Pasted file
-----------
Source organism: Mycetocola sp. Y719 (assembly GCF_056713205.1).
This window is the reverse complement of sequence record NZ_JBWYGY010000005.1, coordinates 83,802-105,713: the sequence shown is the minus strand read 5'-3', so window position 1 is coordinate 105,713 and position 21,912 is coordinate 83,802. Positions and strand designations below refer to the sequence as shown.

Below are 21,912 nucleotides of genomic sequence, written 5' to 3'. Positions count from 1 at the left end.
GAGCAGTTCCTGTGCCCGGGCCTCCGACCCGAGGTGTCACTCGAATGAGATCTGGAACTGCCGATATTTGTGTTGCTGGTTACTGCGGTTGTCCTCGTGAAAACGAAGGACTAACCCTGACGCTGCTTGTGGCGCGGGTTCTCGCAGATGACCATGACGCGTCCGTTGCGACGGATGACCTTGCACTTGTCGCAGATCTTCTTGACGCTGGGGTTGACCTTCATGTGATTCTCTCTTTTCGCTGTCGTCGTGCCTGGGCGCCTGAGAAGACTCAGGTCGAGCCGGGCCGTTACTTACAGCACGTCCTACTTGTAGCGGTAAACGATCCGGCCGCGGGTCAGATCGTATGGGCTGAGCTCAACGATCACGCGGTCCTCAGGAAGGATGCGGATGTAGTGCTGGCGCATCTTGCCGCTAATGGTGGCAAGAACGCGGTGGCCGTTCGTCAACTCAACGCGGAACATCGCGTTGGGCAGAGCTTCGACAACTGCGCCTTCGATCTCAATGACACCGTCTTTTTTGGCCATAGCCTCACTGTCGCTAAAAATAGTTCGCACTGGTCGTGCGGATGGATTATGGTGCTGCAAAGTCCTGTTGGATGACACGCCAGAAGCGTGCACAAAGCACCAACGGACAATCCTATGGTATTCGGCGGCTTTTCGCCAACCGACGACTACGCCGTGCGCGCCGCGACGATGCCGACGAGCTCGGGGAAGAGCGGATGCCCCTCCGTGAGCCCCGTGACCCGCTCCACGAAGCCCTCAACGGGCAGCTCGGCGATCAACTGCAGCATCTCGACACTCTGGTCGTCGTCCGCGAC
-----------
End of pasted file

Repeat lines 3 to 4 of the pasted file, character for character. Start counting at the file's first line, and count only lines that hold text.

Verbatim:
Below are 21,912 nucleotides of genomic sequence, written 5' to 3'. Positions count from 1 at the left end.
GAGCAGTTCCTGTGCCCGGGCCTCCGACCCGAGGTGTCACTCGAATGAGATCTGGAACTGCCGATATTTGTGTTGCTGGTTACTGCGGTTGTCCTCGTGAAAACGAAGGACTAACCCTGACGCTGCTTGTGGCGCGGGTTCTCGCAGATGACCATGACGCGTCCGTTGCGACGGATGACCTTGCACTTGTCGCAGATCTTCTTGACGCTGGGGTTGACCTTCATGTGATTCTCTCTTTTCGCTGTCGTCGTGCCTGGGCGCCTGAGAAGACTCAGGTCGAGCCGGGCCGTTACTTACAGCACGTCCTACTTGTAGCGGTAAACGATCCGGCCGCGGGTCAGATCGTATGGGCTGAGCTCAACGATCACGCGGTCCTCAGGAAGGATGCGGATGTAGTGCTGGCGCATCTTGCCGCTAATGGTGGCAAGAACGCGGTGGCCGTTCGTCAACTCAACGCGGAACATCGCGTTGGGCAGAGCTTCGACAACTGCGCCTTCGATCTCAATGACACCGTCTTTTTTGGCCATAGCCTCACTGTCGCTAAAAATAGTTCGCACTGGTCGTGCGGATGGATTATGGTGCTGCAAAGTCCTGTTGGATGACACGCCAGAAGCGTGCACAAAGCACCAACGGACAATCCTATGGTATTCGGCGGCTTTTCGCCAACCGACGACTACGCCGTGCGCGCCGCGACGATGCCGACGAGCTCGGGGAAGAGCGGATGCCCCTCCGTGAGCCCCGTGACCCGCTCCACGAAGCCCTCAACGGGCAGCTCGGCGATCAACTGCAGCATCTCGACACTCTGGTCGTCGTCCGCGAC